integration of function equals zero

Let $f$ be a continues function in $[a,b]$

$\forall x \in [a,b] \ \ \ f(x)\geq 0$

$ \int_{a}^{b}f(x)dx \ = 0$

Proof that $ \forall x \in [a,b] \ \ f(x) = 0 $

So how do I do that ?

What I know is:

because $f$ is continues function in $[a,b]$ I know it bounded and because $\forall x \in [a,b] \ \ \ f(x)\geq 0$ I know that $ \exists M \in \mathbb{N} \ \forall x \in [a,b] \ \ \ M \geq f(x)\geq 0$.

I also know that because $f$ is continues function in $[a,b]$ that $f \in R[a,b]$ meaning that there exists $F$ so that $F(a) = F(b)$, but how can I show that $ \forall x \in [a,b] \ \ F(b) = F(a) = F(x)$ ?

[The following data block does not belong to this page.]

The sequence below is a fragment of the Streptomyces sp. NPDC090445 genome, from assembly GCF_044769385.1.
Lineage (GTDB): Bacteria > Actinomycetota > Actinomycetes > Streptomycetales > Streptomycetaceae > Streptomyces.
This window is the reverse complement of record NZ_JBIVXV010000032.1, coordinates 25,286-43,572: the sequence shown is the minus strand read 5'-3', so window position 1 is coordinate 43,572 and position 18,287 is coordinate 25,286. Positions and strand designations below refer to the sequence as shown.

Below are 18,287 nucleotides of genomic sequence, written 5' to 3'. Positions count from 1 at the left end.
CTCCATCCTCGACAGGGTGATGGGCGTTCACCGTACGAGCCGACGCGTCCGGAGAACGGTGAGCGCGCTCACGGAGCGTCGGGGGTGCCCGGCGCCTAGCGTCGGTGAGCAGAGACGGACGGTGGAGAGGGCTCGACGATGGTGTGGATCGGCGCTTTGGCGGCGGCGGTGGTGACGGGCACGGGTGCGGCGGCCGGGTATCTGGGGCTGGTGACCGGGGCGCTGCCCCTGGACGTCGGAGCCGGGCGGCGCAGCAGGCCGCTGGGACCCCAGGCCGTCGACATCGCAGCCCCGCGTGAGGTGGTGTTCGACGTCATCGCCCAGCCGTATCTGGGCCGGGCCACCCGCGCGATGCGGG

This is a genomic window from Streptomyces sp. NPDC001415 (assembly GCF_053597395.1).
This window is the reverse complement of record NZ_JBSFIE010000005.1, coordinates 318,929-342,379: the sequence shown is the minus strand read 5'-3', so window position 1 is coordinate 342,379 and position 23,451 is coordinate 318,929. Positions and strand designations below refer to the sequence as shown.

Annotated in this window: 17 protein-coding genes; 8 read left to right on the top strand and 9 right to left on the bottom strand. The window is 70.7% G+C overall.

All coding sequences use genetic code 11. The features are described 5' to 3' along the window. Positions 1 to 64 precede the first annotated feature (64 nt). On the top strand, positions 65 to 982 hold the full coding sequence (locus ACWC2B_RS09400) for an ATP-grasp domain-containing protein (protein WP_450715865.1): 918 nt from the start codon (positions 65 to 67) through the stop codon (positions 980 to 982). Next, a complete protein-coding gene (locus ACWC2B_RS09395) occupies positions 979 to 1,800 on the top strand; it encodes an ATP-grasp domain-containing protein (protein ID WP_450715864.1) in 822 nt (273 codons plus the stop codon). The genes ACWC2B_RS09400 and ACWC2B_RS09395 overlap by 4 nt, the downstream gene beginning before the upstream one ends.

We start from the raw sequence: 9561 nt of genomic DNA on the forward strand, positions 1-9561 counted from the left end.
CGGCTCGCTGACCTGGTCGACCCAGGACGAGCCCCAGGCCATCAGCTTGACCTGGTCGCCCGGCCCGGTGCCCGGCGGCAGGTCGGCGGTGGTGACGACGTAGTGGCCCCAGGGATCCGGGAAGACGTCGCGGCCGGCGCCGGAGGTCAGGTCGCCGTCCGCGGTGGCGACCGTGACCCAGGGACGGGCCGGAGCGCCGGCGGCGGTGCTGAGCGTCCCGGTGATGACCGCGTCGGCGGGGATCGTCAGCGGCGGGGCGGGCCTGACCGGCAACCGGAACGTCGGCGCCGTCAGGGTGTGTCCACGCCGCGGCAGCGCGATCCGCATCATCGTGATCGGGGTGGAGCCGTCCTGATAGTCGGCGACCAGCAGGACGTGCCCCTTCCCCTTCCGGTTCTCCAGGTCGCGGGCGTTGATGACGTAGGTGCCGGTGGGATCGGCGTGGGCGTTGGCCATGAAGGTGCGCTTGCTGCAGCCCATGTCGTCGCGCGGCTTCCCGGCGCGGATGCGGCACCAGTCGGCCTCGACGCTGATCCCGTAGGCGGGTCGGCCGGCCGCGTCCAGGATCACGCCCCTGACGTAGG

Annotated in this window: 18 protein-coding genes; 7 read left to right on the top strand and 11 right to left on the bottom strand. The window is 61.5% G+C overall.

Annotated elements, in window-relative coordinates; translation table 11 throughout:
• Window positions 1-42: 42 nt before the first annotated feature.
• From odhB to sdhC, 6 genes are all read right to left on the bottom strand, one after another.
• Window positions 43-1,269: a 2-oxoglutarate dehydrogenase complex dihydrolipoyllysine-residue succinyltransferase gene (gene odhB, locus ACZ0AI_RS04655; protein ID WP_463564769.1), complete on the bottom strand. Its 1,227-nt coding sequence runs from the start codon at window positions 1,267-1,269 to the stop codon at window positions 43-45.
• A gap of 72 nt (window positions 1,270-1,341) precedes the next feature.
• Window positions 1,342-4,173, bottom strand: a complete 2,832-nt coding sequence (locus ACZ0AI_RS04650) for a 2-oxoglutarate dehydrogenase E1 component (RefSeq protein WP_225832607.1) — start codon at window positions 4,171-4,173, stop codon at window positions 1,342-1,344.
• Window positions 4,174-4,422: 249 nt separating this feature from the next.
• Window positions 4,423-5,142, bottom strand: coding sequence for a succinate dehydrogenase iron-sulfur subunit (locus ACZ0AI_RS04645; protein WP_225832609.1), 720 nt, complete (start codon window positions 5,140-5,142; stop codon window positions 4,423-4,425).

So how do I continue from here ?

Solutions Collecting From Web of "integration of function equals zero"

Suppose not. There exists a $x$ such that $f(x) > 0$. Let $r = f(x)$. Then by continuity, there exists a $\delta$ such that for all $y$ with $|x – y| < \delta$, $|f(x) – f(y)| = |r – f(y)| < \frac{r}{2}$. Hence for all $y \in (x – \delta, x + \delta)$, $f(y) > \frac{r}{2}$. Hence $\int_a^b f \ dx \geq \int_{x – \delta}^{x + \delta} f \ dx \geq \frac{r}{2} \cdot 2 \delta > 0$. This contradicts $\int_a^b f \ dx = 0$.